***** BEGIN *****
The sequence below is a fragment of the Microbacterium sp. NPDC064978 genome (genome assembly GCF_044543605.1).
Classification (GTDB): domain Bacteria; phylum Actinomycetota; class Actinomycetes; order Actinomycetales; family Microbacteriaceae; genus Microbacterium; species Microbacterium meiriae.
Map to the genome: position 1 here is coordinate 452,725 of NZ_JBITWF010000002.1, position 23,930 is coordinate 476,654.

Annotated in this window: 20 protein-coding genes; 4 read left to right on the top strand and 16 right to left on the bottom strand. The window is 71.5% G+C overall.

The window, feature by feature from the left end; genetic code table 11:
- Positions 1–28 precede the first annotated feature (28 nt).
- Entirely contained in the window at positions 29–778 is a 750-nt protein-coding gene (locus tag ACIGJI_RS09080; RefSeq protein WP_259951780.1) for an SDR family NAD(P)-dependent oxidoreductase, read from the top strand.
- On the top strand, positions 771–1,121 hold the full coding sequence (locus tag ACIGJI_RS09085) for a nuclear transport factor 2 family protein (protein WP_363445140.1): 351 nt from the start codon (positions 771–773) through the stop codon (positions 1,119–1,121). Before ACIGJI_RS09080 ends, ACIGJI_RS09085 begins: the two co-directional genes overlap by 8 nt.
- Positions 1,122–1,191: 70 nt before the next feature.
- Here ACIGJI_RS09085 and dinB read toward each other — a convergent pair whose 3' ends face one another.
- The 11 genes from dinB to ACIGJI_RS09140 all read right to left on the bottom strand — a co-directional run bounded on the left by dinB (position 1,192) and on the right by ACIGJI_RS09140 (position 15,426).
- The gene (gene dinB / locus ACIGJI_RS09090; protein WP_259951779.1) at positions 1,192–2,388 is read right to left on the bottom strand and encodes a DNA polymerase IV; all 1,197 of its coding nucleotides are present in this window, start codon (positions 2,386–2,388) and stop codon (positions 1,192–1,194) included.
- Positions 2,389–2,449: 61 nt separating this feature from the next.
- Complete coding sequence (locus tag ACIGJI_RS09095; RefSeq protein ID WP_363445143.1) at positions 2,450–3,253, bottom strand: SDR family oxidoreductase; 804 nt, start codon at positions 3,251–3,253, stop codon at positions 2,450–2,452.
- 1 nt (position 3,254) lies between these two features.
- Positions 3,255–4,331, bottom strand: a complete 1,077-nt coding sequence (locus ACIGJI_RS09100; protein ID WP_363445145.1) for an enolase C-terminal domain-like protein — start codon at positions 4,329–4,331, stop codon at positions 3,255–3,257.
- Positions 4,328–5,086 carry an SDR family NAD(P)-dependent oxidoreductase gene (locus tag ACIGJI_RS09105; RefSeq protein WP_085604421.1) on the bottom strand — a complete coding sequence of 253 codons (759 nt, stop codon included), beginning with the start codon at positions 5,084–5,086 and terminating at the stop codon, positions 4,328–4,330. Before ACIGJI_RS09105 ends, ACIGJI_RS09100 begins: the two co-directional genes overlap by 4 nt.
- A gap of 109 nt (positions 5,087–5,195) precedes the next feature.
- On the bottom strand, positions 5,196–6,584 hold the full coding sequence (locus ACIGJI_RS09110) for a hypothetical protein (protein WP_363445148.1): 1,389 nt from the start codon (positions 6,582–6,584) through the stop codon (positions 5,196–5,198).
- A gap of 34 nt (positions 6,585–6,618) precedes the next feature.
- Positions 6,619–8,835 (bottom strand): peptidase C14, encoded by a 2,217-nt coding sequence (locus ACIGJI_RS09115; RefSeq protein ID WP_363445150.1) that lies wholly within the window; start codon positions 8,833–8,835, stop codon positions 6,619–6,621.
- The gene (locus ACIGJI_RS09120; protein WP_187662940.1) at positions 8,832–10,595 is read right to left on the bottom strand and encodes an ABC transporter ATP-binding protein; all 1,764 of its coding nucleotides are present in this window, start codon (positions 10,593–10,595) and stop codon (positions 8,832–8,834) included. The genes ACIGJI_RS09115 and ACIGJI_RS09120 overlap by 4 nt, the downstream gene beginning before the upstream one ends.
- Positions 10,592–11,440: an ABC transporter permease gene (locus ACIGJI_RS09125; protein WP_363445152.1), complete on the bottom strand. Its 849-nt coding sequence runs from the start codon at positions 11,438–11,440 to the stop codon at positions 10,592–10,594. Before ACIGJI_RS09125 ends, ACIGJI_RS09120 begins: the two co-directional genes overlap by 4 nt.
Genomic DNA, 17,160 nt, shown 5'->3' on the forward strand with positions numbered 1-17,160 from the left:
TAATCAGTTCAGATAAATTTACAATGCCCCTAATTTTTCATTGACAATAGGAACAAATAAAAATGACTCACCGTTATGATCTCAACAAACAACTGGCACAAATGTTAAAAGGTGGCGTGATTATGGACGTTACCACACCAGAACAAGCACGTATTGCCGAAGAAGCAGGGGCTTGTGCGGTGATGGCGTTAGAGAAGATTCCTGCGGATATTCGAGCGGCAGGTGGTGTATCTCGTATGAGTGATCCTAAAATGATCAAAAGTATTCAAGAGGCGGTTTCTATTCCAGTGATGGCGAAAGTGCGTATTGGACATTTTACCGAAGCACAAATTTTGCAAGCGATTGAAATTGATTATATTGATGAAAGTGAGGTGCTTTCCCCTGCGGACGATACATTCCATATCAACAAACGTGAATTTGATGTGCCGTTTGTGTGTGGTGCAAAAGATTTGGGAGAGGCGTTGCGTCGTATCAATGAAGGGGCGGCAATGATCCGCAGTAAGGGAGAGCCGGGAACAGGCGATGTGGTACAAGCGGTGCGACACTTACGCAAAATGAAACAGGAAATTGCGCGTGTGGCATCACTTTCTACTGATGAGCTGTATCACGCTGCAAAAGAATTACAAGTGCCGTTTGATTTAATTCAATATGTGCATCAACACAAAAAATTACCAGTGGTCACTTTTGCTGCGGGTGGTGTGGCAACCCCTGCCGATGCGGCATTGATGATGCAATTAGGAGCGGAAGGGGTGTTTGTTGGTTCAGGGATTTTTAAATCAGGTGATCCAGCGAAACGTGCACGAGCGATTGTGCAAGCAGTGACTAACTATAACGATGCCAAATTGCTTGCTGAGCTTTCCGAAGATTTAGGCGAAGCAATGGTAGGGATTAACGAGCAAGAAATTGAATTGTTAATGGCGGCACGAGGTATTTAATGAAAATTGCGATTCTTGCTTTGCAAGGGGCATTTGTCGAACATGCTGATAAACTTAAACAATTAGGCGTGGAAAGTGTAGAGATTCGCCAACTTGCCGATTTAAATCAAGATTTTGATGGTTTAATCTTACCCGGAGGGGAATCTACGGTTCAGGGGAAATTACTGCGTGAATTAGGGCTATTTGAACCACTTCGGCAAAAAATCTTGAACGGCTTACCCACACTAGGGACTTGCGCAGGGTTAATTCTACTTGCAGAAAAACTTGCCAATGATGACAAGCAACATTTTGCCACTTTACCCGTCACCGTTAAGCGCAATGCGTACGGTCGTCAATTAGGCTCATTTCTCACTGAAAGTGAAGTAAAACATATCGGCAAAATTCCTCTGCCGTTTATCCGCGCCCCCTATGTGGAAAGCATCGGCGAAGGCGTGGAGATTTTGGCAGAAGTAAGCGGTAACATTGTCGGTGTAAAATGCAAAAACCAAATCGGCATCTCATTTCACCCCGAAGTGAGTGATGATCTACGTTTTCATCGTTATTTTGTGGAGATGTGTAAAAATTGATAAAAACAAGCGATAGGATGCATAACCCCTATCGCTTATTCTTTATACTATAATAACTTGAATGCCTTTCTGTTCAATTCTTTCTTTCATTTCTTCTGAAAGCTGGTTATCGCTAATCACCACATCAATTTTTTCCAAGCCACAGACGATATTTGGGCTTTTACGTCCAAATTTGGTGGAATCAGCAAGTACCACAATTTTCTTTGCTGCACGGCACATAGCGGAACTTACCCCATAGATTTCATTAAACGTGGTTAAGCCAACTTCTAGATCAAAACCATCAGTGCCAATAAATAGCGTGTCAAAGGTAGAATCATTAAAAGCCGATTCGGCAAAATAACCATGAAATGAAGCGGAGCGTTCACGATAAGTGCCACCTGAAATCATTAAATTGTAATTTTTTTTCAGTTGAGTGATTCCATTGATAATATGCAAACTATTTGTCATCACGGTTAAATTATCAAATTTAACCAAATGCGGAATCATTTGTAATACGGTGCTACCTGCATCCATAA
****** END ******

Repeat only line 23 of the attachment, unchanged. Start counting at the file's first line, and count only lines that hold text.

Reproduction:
- Positions 10,592–11,440: an ABC transporter permease gene (locus ACIGJI_RS09125; protein WP_363445152.1), complete on the bottom strand. Its 849-nt coding sequence runs from the start codon at positions 11,438–11,440 to the stop codon at positions 10,592–10,594. Before ACIGJI_RS09125 ends, ACIGJI_RS09120 begins: the two co-directional genes overlap by 4 nt.